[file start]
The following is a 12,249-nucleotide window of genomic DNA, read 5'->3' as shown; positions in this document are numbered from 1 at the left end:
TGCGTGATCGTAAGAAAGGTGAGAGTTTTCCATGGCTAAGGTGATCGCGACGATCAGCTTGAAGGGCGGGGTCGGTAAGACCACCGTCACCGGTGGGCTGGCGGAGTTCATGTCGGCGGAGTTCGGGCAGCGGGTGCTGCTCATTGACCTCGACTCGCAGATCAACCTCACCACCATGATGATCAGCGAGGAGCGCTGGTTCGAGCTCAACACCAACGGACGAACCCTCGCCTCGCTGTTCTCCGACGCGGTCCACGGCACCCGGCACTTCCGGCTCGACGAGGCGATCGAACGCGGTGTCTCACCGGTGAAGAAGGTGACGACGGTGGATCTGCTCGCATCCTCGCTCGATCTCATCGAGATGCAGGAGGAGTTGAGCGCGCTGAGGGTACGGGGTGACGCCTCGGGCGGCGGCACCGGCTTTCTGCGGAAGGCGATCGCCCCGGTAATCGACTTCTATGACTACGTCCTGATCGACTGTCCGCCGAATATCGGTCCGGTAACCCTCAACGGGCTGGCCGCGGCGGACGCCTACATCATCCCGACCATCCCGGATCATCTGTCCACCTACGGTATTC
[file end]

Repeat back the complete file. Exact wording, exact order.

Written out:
The following is a 12,249-nucleotide window of genomic DNA, read 5'->3' as shown; positions in this document are numbered from 1 at the left end:
TGCGTGATCGTAAGAAAGGTGAGAGTTTTCCATGGCTAAGGTGATCGCGACGATCAGCTTGAAGGGCGGGGTCGGTAAGACCACCGTCACCGGTGGGCTGGCGGAGTTCATGTCGGCGGAGTTCGGGCAGCGGGTGCTGCTCATTGACCTCGACTCGCAGATCAACCTCACCACCATGATGATCAGCGAGGAGCGCTGGTTCGAGCTCAACACCAACGGACGAACCCTCGCCTCGCTGTTCTCCGACGCGGTCCACGGCACCCGGCACTTCCGGCTCGACGAGGCGATCGAACGCGGTGTCTCACCGGTGAAGAAGGTGACGACGGTGGATCTGCTCGCATCCTCGCTCGATCTCATCGAGATGCAGGAGGAGTTGAGCGCGCTGAGGGTACGGGGTGACGCCTCGGGCGGCGGCACCGGCTTTCTGCGGAAGGCGATCGCCCCGGTAATCGACTTCTATGACTACGTCCTGATCGACTGTCCGCCGAATATCGGTCCGGTAACCCTCAACGGGCTGGCCGCGGCGGACGCCTACATCATCCCGACCATCCCGGATCATCTGTCCACCTACGGTATTC